Are Fixed Indexed Annuities More Efficient Than Bonds?
A recent paper by retirement researcher, Wade Pfau, had two fascinating conclusions.
- In accumulation mode, a portfolio comprised of stocks, fixed-indexed annuities (FIAs), and (sometimes) bonds offered a more efficient risk-return tradeoff than stocks and bonds alone.
- In withdrawal mode, stocks and FIAs offered a far greater withdrawal rate than a portfolio constrained by stocks and bonds alone. Bonds had no role.
The paper entitled “Protection as an Asset Class” was published by the Alliance For Lifetime Income, a non-profit 501©(6) educational organization based in Washington, D.C. I’ve known Pfau for many years and have the utmost respect for him. I’m always looking for safer strategies for accumulation and, especially, decumulation. I investigated this research and interviewed Pfau. My concentration was on the use of FIAs in portfolios rather than whether they were a separate asset class from stocks or bonds.
FIAs in accumulation
An FIA is a contract between the annuitant and an insurance company where the return is based on the performance of a chosen stock market index or indexes. With FIAs, the principal is guaranteed. In the paper, Pfau uses an FIA linked to the S&P 500 price index (excluding dividends, which he discloses) with a cap rate of 12%. With these terms, the FIA will earn between 0% and 12% each year. It will not have a loss which, as Pfau points out, both stocks and bonds had in 2022. He told me these terms were similar to many FIAs but not based on any specific product.
Using the efficient-frontier framework, Pfau calculated the optimum portfolios from a risk-return perspective. Bonds had a place only in portfolios with no stocks. Had bonds ben included, a lower risk-adjusted return would result, which would not be on the efficient frontier.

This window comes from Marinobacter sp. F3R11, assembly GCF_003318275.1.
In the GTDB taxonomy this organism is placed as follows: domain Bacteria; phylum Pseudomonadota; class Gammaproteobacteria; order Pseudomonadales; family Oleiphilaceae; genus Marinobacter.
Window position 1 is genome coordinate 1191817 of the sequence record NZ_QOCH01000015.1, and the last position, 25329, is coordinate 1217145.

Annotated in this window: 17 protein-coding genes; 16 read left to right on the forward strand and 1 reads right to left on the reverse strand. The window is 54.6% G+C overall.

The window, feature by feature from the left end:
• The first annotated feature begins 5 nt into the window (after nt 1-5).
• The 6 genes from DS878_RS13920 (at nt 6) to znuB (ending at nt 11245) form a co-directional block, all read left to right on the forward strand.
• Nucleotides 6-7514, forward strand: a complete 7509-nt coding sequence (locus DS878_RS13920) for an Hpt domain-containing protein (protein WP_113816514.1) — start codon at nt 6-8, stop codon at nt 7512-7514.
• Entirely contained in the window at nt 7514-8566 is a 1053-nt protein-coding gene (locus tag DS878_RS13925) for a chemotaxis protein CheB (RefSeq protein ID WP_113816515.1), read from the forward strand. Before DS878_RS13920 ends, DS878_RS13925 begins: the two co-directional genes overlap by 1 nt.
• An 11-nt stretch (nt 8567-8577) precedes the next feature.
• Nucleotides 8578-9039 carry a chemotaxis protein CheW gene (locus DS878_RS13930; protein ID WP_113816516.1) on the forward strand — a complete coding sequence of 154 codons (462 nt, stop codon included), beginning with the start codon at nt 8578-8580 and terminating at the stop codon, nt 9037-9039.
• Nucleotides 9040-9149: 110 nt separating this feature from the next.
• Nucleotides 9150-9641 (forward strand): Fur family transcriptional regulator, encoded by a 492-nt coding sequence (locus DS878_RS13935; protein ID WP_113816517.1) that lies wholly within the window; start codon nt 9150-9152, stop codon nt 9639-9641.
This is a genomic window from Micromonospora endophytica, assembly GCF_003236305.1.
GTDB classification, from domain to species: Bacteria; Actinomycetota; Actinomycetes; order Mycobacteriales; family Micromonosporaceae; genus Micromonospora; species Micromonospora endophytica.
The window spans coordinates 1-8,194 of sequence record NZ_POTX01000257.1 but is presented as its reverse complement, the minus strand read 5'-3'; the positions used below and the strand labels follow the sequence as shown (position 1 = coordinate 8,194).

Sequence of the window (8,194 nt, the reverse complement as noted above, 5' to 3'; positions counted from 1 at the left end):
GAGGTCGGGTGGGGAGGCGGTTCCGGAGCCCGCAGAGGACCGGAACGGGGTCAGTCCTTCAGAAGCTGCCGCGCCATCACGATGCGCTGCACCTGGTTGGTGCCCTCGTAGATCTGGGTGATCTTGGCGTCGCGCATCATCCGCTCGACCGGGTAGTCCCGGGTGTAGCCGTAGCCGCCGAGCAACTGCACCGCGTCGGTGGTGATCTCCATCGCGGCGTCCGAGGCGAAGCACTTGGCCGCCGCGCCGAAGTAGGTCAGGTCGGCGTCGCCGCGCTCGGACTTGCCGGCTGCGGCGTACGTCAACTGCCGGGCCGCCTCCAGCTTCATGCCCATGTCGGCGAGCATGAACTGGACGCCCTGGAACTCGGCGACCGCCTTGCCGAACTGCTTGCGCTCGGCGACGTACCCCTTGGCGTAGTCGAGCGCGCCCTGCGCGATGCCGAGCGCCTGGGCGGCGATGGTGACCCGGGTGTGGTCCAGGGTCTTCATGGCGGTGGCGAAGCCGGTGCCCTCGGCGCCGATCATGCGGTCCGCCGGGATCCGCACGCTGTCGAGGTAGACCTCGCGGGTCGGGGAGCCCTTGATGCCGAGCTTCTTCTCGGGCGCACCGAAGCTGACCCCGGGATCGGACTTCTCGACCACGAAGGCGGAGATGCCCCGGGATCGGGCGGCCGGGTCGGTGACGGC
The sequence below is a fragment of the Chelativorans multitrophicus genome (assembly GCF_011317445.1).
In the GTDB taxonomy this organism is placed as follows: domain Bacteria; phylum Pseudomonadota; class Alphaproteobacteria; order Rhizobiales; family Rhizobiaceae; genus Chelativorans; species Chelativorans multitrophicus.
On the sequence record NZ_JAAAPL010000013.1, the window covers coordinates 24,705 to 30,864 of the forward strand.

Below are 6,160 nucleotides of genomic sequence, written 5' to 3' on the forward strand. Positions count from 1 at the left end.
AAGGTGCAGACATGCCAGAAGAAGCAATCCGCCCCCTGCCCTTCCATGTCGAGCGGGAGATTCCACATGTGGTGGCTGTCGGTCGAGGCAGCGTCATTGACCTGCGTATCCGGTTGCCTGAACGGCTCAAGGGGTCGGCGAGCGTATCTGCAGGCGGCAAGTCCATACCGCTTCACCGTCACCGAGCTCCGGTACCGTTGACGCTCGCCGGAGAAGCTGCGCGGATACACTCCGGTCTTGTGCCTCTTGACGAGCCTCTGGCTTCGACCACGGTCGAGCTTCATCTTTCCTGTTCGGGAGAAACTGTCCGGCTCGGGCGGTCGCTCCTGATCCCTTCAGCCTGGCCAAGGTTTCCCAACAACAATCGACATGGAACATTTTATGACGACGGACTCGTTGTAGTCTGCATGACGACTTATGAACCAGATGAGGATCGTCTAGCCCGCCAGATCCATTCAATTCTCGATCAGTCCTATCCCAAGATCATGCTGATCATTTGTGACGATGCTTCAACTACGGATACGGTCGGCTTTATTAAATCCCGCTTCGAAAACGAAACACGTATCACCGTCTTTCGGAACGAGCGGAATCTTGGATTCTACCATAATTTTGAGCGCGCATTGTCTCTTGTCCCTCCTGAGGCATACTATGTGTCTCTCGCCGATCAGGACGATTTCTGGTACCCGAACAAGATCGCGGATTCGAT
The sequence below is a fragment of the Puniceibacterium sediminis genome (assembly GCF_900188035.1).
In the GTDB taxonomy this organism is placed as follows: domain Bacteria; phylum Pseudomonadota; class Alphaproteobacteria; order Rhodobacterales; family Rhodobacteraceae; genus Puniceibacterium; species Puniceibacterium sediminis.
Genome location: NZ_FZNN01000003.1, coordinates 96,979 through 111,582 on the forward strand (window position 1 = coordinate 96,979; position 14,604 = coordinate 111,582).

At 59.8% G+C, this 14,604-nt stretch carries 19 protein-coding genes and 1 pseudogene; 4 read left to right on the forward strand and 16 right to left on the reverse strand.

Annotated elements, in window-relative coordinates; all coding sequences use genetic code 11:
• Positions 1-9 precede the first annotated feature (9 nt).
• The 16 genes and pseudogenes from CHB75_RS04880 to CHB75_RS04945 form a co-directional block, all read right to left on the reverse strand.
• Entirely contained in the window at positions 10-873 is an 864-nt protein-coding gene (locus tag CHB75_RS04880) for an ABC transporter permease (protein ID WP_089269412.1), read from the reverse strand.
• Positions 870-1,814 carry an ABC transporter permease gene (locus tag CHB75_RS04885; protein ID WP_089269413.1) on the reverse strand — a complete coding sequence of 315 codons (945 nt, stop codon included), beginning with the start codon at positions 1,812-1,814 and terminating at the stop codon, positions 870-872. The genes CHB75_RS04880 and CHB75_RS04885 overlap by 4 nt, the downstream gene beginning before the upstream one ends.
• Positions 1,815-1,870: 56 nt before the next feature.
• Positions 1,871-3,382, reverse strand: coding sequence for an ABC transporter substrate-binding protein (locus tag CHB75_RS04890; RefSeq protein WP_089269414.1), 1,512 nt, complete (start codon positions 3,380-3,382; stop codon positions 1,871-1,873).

Pfau’s assumptions were as follows:
For stocks and bonds, the return assumptions came from BlackRock’s long-term (30-year) capital market expectations. The compounded return is the geometric mean; the larger the standard deviation, the more the geometric mean will lag the arithmetic mean. For stocks, Pfau used U.S. large-cap and, for bonds, the Bloomberg US Aggregate bond index.
The FIA has a significantly higher return than bonds for both the arithmetic and geometric returns. That’s driving the use of FIAs rather than bonds. I take no issue with assumptions on either stocks or FIAs (with the existing terms) but do on bonds.
The 3.8% arithmetic mean is 0.6% below the 10-year Treasury yield of 4.4%. Economists have a horrible track record of predicting intermediate-term rates and the best predictor of forward intermediate-term rates turns out to be the current rate. Second, the Bloomberg AGG is about 67% backed by the U.S. government or government agencies. While an FIA has some backing by individual states, those states would have to fund the losses from other insurance companies; that guarantee might be worthless in a systemic insurance crisis. FIAs are riskier than U.S. government bonds.
I told Pfau that a diversified investment-grade corporate bond fund might have a closer risk profile to one (or even three) FIAs with insurance companies. Pfau responded that this was a reasonable argument. As of the time of this writing, the Vanguard Intermediate-Term Investment-Grade Fund Admiral Shares VFIDX had a 5.3% yield with a standard deviation slightly higher than the AGG. That wiped out the vast majority of the FIAs advantage over comparable bonds.